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Go to Church

The Lost Church finds itself in downtown Santa Rosa

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JOSH WINDMILLER WANTS YOU... - ...to come to the Lost Church - ‘Performance Parlor’ on Nov. 3 - for a sneak peek at the new - venue.
  • JOSH WINDMILLER WANTS YOU......to come to the Lost Church‘Performance Parlor’ on Nov. 3 for a sneak peek at the new venue.

Sonoma County musician, promoter and festival organizer Josh Windmiller has long sought out ways to help artists and musicians share their stories and their art. He founded the North Bay Hootenanny to connect North Bay acts and audiences through events and online media, and he founded and continues to run the annual Railroad Square Music Festival in Santa Rosa to showcase the region's eclectic talent.

Now Windmiller is working with San Francisco nonprofit organization the Lost Church to create a new live performance venue in the heart of downtown Santa Rosa.

"The mission behind the Lost Church is to keep beautiful, intimate performance spaces alive," Windmiller says. "That's what this is."

The Lost Church began life in San Francisco's Mission District, when musicians Brett and Elizabeth Cline moved into an irregularly shaped house built by Bay Area artist David Ireland and turned the living room into a live venue.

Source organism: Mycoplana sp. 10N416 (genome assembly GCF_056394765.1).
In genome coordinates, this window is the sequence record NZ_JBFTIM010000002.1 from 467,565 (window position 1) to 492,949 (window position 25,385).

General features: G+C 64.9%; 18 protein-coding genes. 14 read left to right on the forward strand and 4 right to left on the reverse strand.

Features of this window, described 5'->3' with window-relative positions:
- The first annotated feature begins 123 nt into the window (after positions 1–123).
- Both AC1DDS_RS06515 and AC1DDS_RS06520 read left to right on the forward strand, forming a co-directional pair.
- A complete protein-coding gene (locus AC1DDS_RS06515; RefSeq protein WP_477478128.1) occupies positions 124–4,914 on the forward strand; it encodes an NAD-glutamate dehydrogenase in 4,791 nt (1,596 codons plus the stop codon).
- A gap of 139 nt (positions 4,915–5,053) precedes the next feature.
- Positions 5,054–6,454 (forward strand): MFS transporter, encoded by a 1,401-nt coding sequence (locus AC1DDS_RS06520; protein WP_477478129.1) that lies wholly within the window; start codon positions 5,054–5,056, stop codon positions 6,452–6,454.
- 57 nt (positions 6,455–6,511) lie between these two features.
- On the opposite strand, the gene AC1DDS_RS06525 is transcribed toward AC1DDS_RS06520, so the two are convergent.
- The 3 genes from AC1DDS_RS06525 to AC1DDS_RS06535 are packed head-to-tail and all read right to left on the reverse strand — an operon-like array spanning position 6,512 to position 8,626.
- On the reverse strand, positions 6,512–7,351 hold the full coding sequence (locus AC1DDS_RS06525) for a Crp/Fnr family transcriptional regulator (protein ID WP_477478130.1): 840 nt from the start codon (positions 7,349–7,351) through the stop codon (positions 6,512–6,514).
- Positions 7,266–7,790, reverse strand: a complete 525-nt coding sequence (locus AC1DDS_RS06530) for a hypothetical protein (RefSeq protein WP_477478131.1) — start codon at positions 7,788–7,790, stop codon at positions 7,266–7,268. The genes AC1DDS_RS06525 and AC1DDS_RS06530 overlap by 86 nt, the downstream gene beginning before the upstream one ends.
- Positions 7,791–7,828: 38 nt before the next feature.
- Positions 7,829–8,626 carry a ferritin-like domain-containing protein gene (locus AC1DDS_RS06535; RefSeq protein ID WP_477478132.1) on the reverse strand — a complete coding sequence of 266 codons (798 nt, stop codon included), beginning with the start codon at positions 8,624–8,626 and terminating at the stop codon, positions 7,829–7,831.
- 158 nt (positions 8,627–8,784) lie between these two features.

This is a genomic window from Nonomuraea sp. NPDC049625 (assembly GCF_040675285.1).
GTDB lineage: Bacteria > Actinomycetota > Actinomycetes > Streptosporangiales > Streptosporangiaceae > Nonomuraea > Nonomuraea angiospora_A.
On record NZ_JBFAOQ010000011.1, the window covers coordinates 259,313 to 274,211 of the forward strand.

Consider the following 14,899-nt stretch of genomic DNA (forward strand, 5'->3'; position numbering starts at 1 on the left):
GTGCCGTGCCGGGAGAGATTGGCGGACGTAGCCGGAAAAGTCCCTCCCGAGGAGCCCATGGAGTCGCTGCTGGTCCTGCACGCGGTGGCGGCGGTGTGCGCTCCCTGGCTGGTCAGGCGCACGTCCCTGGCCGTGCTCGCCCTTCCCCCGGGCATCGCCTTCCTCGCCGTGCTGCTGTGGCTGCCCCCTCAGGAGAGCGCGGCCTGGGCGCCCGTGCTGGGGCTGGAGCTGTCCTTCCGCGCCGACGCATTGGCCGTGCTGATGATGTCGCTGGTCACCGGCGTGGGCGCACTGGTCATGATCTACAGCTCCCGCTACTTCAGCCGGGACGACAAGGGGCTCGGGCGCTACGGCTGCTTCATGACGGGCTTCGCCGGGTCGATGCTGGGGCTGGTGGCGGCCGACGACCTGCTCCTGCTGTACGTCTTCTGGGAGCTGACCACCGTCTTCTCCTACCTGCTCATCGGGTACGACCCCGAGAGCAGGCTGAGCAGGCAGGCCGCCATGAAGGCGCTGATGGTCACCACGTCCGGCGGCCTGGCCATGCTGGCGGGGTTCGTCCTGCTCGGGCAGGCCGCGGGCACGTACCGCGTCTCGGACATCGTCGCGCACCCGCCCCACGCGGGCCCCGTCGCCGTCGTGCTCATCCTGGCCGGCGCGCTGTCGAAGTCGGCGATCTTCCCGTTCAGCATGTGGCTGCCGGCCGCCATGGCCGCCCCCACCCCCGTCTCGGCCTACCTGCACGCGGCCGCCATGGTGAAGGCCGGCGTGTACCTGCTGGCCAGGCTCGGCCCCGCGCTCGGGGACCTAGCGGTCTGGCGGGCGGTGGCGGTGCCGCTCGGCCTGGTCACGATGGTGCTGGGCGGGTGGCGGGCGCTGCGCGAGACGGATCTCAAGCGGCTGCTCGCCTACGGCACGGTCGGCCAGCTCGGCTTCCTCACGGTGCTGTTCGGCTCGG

Now a fully fledged nonprofit, the Lost Church is looking to expand its model of creating, sustaining and defending spaces like the San Francisco venue with a network of "Performance Parlors" that can host and nurture local and touring artists, and they're starting with Santa Rosa.

Located in the vacant ground floor of the building at 427 Mendocino Ave., just off Courthouse Square, the Lost Church Santa Rosa will be an intimate, all-ages venue, with a 100-person capacity, and will focus on live music, theater, comedy and other acts. Windmiller will act as director of the venue, and says both local and touring performers will be featured.

"It's not going to be a cafe or a bar that's open all day," Windmiller says. "We have some great spaces like that already. But one of the things that we could improve on in our community is a place specifically for experiencing performance together. It's very difficult to start a venue, but this feels like a firm foundation to support the arts in the area and insert it more into daily life."

The Lost Church is opening the Santa Rosa space in early 2019, though locals can get a sneak peek with an open house fundraiser on Saturday, Nov. 3, that will feature more than a dozen performers and bands, with presentations and discussions on the venue's vision and future. "I think it will be an inspiring time to imagine what we can do with this space," says Windmiller.

"We want to celebrate the community we have here." —Charlie Swanson

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